41 Finally, in a letter to the court that called our attention to supplemental authority, Huml invokes Herr. In Herr the defendant sought to reopen a civil judgment entered pursuant to a settlement agreement to offset it by the amount of the restitution order imposed by the criminal court after the parties had settled. Herr, 710 N.W.2d 496, カ6. The court of appeals affirmed the circuit court's decision to reopen the civil judgment, but reversed and remanded the circuit court's decision to grant the defendant the offset. Id., カ16. The court of appeals held that before setoff was appropriate, the circuit court first had to determine whether the damages covered in the civil judgment were the same as the special damages[11] covered in the restitution order (i.e., would the result of enforcing both the restitution order and the civil judgment be double recovery). Id., カ20.

42 Walters, Olson, and Herr do not address what happens to unpaid restitution upon the completion of probation. Accordingly, we agree with Vlazny that Huml's reliance on these cases is misplaced. We decline Huml's invitation to extend the holdings of these cases覧that a defendant must prove double recovery before a settlement agreement can affect a restitution order覧to proceedings after the defendant is released from probation.

43 Huml's position is further undermined by State v. Davis, 127 Wis. 2d 486, 381 N.W.2d 333 (1986). Thelmer Davis was placed on probation for five years and ordered to pay restitution for committing welfare fraud. Id. at 487-88. Three times the circuit court extended Davis's probation because restitution remained unpaid. Id. at 489-491. This court concluded it was inappropriate to extend probation when the only reason to do so was to collect unpaid restitution. Id. at 497-98. We explained the circuit court's decision to extend Davis's probation was an erroneous exercise of discretion because it effectively transformed the criminal justice system into a collection agency "to collect what eventually became no more than a civil debt." Id. at 499. Davis, therefore, stands for the proposition that once the penal and rehabilitative purposes of restitution have been served, only a civil debt remains. Id.; see also Huggett, 83 Wis. 2d at 803-04.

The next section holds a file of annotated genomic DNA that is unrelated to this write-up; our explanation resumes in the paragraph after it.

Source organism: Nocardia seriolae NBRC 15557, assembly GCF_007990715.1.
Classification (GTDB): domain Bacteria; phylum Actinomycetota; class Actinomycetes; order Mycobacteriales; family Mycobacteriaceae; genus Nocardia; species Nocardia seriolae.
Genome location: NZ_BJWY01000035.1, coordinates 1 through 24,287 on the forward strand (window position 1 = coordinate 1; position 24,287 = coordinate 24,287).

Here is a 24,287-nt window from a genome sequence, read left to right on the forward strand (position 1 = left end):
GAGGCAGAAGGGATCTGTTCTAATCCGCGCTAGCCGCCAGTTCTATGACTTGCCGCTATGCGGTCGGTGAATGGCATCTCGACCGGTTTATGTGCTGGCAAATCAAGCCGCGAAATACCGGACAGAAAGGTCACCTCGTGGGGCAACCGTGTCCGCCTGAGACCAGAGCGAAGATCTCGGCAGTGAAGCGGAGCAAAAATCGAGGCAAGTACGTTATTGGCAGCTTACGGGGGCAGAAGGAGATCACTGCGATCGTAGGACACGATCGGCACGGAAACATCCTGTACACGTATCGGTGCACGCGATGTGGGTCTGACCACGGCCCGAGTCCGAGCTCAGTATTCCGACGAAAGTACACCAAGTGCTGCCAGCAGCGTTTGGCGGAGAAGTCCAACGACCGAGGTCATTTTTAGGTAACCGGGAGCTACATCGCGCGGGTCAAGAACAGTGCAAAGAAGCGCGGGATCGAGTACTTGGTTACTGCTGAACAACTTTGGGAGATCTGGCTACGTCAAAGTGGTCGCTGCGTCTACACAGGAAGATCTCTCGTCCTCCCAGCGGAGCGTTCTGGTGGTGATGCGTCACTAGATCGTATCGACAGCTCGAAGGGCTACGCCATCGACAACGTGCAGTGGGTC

44 It is true that restitution in a criminal case is a remedy that belongs to the state, not to the victim. Walters, 224 Wis. 2d at 904. Termination of probation, however, signals the state's disavowal of any penal or rehabilitative interests. Cf. State v. Jackson, 128 Wis. 2d 356, 365-66, 382 N.W.2d 429 (1986); Huggett, 83 Wis. 2d at 803-04. Thereafter, only the goal of compensating the victim remains. This is an objective adequately accomplished by entry of a civil judgment, which can be enforced through civil enforcement mechanisms. Consequently, it is consistent with Wisconsin precedent to allow a victim, in anticipation of the defendant completing probation, to release her right to enforce any judgment derived from unpaid restitution as part of a settlement agreement.

2. Federal Case Law

45 Wisconsin Stat. ァ 973.20(1r) was based in part on the federal VWPA, specifically 18 U.S.C. ァ 3663(h) (1982 & Supp. IV 1987).[12] See Judicial Council Committee Note, 1987, Wis. Stat. ァ 973.20. Consequently, Huml relies to a considerable extent upon federal case law interpreting this provision.[13]